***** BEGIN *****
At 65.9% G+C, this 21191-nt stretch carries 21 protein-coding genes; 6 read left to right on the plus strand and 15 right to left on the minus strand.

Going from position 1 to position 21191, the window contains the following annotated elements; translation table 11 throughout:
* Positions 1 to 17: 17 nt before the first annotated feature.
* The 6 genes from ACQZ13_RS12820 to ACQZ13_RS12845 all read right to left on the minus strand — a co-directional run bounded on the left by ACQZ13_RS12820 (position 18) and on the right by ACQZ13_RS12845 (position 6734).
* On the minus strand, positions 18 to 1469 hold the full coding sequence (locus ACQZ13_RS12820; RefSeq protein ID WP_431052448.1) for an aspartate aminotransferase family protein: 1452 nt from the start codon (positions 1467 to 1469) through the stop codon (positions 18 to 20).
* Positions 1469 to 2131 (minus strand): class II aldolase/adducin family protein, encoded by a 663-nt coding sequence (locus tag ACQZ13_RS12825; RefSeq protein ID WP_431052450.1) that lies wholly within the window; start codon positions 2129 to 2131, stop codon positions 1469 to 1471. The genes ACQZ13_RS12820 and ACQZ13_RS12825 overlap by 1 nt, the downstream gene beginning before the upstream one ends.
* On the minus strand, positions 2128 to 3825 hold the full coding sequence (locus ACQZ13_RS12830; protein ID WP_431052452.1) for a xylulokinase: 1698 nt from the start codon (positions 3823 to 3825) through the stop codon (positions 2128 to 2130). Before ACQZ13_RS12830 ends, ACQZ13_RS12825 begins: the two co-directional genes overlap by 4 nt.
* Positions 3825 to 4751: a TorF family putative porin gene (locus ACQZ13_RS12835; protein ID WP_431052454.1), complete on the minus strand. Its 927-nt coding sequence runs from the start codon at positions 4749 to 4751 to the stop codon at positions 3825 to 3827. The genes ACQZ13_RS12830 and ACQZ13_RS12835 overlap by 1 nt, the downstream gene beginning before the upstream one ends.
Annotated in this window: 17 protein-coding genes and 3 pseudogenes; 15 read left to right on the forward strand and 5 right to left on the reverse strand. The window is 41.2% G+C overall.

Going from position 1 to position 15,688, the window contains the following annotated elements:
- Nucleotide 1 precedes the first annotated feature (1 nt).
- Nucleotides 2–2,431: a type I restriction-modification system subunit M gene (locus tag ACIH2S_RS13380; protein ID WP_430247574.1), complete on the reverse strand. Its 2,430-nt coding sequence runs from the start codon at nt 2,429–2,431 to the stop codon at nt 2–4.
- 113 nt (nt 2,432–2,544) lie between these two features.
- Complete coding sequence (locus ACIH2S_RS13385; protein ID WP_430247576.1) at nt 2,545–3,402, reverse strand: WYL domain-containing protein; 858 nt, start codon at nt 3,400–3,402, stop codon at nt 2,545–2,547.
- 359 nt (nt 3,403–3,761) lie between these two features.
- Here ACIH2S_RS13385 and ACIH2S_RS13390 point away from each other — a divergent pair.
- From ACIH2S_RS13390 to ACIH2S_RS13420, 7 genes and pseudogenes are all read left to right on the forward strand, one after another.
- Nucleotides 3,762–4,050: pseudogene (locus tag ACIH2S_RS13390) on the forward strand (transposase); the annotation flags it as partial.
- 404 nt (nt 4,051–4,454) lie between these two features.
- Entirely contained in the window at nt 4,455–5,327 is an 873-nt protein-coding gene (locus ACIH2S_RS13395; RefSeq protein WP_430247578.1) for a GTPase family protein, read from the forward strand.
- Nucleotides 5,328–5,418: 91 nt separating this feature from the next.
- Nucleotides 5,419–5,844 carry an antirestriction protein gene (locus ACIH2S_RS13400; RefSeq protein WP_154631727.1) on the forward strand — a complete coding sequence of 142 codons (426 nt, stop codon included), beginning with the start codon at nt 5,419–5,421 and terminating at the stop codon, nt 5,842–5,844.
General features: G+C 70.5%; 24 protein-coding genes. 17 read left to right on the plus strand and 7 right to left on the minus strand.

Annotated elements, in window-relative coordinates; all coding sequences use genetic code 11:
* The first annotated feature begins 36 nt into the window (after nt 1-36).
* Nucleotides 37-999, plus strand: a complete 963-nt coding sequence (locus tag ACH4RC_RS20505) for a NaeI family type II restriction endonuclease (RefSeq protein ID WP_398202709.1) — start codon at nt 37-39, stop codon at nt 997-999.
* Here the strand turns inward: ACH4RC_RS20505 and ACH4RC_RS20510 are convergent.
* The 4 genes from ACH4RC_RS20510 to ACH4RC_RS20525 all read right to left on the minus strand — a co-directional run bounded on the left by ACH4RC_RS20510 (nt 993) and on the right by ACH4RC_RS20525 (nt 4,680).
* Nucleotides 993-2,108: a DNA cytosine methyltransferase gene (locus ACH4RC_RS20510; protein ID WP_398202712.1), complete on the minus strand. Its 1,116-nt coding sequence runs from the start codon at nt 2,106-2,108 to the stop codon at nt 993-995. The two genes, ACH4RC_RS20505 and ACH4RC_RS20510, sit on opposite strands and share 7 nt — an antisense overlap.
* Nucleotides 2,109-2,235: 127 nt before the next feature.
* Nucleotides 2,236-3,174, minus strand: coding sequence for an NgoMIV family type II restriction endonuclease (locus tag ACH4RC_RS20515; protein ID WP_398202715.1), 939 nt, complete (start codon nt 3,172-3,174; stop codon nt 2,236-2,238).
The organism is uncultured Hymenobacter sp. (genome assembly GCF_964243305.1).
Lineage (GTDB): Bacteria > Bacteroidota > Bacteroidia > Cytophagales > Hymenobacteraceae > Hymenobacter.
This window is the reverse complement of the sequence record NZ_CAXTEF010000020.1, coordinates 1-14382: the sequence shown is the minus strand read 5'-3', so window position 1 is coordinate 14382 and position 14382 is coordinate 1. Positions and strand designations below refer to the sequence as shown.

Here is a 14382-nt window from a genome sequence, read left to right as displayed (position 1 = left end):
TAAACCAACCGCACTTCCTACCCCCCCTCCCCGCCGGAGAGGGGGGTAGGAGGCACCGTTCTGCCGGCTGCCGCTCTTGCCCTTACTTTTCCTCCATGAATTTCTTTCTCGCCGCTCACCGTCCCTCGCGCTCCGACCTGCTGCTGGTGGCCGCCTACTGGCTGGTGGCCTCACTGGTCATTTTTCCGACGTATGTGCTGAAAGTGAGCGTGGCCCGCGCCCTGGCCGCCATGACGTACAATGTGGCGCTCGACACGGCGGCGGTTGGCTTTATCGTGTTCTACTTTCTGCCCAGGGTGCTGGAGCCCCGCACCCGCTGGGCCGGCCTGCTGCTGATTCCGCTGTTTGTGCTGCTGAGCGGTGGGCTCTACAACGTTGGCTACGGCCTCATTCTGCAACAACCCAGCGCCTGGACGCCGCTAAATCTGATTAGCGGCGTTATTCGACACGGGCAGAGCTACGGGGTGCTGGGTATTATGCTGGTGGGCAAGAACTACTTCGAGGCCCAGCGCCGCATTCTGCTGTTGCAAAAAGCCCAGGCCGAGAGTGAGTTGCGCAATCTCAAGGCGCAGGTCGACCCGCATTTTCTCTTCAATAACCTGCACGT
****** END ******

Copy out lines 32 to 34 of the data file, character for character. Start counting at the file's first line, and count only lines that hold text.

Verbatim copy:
The organism is uncultured Hymenobacter sp. (genome assembly GCF_964243305.1).
Lineage (GTDB): Bacteria > Bacteroidota > Bacteroidia > Cytophagales > Hymenobacteraceae > Hymenobacter.
This window is the reverse complement of the sequence record NZ_CAXTEF010000020.1, coordinates 1-14382: the sequence shown is the minus strand read 5'-3', so window position 1 is coordinate 14382 and position 14382 is coordinate 1. Positions and strand designations below refer to the sequence as shown.